Preaching to Renew Lives

Charles Lipp

This series of podcasts is about the craft of preaching, specifically using TED talk methods and concepts to improve the craft of preaching. TED talks are about an "Idea work sharing", We believe the Gospel message of Jesus is the ultimate idea worth sharing. read less
Religion & SpiritualityReligion & Spirituality

Episodes

Sermon structure and editing the draft text
Feb 11 2023
Sermon structure and editing the draft text
In each episode we will explore effective ways to construct and deliver better sermons. In part, we will take lessons from the world of TED talks and apply them to level up preaching and teaching. The theme of TED is to share “Ideas worth spreading”. We also believe the ultimate idea worth sharing is the Gospel of Jesus the ChristYou do this every week; today, we take three steps back and consider the structure. The same structural framing applies to any message, a sermon in your congregation or a TED talk. Foundational is to connect to the audience and help them remember your message.The introduction should attract attention in the first minute or two. This initial part provides the context and setting of the message and explains why it is important. We presume you have done the exegesis on the scriptures used and read.A key takeaway from Podcast 1 was highlining the propositional statement or throughline (ted talk verbiage). Refining this message improves the TED talk or sermon.  Same for preaching thousands of sermons- this single aspect helps your congregation.Editing the sermon to drop side points helps deliver the message more powerfully. The most important part of the sermon is what you don’t say. This is what you have edited, and saved for future messages.The sound message structure is simple so that it is easy to follow. That does not trivialize the task of making the sermon a simple formula. A good structure has only a few road makers where you will turn. This makes it easy for you to remember and for your audience to stay connected to as you speak.Come Sunday night your thoughts begin on the next week’s message.Visuals emphasize memorable statements if you have visuals available. For some of us this is easy, but for most people, this takes soak time.—and sometimes asking others.The secret sauce of TEDx and TED talks is the coaching of the speakers. Coaching to evoke excellence that enhances authenticity. Coaching provides encouragement and validates the person—“we believe in you.”The dynamics of coaching, where possible focusing on the positive – do more of this. The fine-tuning often involves modest changes – the 10% tweak.As a pastor finding a coach is valuable but not easy.Thanks for listening—If you have thoughts on more topics, let us know.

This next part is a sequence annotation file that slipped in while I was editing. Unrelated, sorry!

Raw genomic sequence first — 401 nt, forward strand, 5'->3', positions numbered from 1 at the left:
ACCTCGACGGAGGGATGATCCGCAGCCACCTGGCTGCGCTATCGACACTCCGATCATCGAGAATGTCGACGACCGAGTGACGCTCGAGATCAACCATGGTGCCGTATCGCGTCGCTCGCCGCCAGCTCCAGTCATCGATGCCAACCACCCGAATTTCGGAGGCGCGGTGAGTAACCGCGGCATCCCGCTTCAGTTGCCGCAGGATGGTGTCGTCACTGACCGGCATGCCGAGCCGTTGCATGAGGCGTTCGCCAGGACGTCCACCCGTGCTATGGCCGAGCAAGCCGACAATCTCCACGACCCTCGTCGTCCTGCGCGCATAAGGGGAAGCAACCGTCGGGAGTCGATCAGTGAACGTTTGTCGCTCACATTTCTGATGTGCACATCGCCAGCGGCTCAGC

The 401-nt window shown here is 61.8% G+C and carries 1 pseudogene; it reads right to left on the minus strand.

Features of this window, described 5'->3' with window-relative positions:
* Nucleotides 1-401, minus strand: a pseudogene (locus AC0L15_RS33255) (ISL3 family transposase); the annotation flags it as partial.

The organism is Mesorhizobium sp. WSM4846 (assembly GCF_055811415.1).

Clarifying the Big Idea of a message
Oct 23 2022
Clarifying the Big Idea of a message
In each episode, we will explore practical ways to construct and deliver better sermons - encourage excellence. In part, we will take lessons from the world of TED talks and apply them to level up preaching and teaching.   TED-style talks are about an idea worth spreading; we believe the essential Idea worth sharing is the gospel message.  Sharing a compelling message begins with clarifying the “big idea” or propositional statement. Mike Rowe and Chuck Lipp discuss why the big Idea is essential and what it takes to find the big Idea.   Sometimes it is easy to express the big Idea, but it requires effort to say it in a sentence. The same is true for coaching TEDx talk speakers from Chuck Lipp’s experience as the TEDxLakeJuanluska Organizer. Succinctly expressing the Idea worth sharing can make the talk more powerful. Helping TEDx speakers develop their “idea worth sharing” is always a process with successive approximations. Clarifying the propositional statement will guide the development- eliminating good points that may be useful for other messages, but may obstruct this message. Mike suggests that sometimes ideas need to PERC: [Prayer, Examine, Research, and Collaborate] – with a discussion of each item. Referenced material The two books referenced are:Communicating for a Change: Seven Keys to Communication, 2006 by Andy Stanley, Ted Talks: The Official TED Guide to Public Speaking, 2016 by Chris Anderson